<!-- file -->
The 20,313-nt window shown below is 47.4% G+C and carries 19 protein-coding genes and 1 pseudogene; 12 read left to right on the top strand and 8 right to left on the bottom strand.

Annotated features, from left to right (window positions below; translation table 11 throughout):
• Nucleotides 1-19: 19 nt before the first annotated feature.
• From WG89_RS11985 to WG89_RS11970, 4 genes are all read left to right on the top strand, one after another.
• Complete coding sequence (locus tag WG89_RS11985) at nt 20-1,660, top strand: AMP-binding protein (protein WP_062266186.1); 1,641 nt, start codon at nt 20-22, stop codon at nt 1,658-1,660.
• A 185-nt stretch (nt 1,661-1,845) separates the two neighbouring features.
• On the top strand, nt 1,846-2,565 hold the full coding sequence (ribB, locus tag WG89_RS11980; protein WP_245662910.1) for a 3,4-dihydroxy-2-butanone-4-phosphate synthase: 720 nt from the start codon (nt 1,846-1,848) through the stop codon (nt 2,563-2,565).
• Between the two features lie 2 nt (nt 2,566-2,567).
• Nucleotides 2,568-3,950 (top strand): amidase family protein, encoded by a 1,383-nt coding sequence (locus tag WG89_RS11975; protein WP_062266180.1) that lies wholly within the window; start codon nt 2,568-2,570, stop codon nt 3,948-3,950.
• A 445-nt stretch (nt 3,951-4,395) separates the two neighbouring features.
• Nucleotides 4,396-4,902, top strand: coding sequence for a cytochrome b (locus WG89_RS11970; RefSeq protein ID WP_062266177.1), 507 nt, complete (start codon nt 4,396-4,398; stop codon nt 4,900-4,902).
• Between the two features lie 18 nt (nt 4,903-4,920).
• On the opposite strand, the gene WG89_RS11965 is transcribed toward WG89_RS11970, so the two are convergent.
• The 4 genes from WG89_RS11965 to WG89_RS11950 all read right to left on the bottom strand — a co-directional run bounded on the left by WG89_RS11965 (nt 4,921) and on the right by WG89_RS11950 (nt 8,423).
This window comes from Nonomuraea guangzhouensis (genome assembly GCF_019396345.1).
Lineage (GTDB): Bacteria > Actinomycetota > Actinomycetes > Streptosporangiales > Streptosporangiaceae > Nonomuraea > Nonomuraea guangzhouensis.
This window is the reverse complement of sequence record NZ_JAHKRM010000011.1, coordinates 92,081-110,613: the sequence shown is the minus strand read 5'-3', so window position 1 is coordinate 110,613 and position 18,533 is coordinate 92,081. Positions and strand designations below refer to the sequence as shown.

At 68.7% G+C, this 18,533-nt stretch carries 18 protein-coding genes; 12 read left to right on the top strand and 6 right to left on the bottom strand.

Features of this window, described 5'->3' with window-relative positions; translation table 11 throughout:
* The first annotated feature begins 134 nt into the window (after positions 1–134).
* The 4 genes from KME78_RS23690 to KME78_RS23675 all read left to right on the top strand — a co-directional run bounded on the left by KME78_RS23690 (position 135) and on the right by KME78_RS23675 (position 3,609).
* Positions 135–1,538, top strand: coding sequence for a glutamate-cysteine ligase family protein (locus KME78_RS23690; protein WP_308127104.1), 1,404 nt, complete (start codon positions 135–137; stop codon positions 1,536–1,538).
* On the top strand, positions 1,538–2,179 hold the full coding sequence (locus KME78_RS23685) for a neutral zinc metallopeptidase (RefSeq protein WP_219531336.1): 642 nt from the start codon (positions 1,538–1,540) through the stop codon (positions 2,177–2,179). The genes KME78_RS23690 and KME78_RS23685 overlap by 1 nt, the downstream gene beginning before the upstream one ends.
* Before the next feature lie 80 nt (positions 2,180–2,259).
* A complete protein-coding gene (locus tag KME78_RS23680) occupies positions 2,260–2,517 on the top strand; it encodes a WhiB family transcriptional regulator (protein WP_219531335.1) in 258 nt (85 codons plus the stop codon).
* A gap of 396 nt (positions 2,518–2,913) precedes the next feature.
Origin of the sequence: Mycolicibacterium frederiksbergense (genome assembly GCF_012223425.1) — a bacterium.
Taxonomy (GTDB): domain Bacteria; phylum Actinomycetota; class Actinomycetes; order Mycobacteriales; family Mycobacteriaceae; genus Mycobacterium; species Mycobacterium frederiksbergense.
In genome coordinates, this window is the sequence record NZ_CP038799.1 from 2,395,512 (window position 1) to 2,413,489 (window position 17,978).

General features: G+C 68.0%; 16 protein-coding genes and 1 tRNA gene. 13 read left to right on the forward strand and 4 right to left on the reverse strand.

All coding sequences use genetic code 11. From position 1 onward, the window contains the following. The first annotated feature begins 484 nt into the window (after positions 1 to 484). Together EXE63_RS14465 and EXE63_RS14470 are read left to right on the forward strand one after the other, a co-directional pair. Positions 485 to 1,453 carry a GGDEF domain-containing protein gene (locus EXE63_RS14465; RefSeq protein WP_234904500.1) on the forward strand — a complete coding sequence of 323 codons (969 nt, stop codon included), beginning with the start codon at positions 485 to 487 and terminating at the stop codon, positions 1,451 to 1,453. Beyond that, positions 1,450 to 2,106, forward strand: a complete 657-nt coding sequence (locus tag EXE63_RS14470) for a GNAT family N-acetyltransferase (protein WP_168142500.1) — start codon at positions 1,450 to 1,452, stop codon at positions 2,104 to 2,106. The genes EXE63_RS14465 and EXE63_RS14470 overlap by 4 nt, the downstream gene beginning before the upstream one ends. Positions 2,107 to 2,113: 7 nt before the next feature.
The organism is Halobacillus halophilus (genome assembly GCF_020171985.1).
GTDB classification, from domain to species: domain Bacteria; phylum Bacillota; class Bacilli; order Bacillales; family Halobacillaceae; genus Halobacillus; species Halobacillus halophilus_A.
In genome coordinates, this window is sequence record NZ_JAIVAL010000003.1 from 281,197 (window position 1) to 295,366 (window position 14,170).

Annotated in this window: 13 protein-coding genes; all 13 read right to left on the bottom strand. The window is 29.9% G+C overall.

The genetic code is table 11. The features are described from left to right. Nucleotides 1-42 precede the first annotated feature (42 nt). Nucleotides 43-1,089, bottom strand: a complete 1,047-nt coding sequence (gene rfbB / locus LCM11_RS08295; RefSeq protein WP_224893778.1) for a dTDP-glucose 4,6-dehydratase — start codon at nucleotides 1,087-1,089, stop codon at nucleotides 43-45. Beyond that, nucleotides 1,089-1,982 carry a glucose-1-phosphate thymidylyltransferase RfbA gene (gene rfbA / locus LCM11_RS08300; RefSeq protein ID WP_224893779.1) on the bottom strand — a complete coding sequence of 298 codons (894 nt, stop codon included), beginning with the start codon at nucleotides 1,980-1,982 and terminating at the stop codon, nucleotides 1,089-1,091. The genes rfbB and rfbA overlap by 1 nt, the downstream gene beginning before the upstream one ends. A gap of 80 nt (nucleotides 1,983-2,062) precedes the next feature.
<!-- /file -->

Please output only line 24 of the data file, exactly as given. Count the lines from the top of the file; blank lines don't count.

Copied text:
* Before the next feature lie 80 nt (positions 2,180–2,259).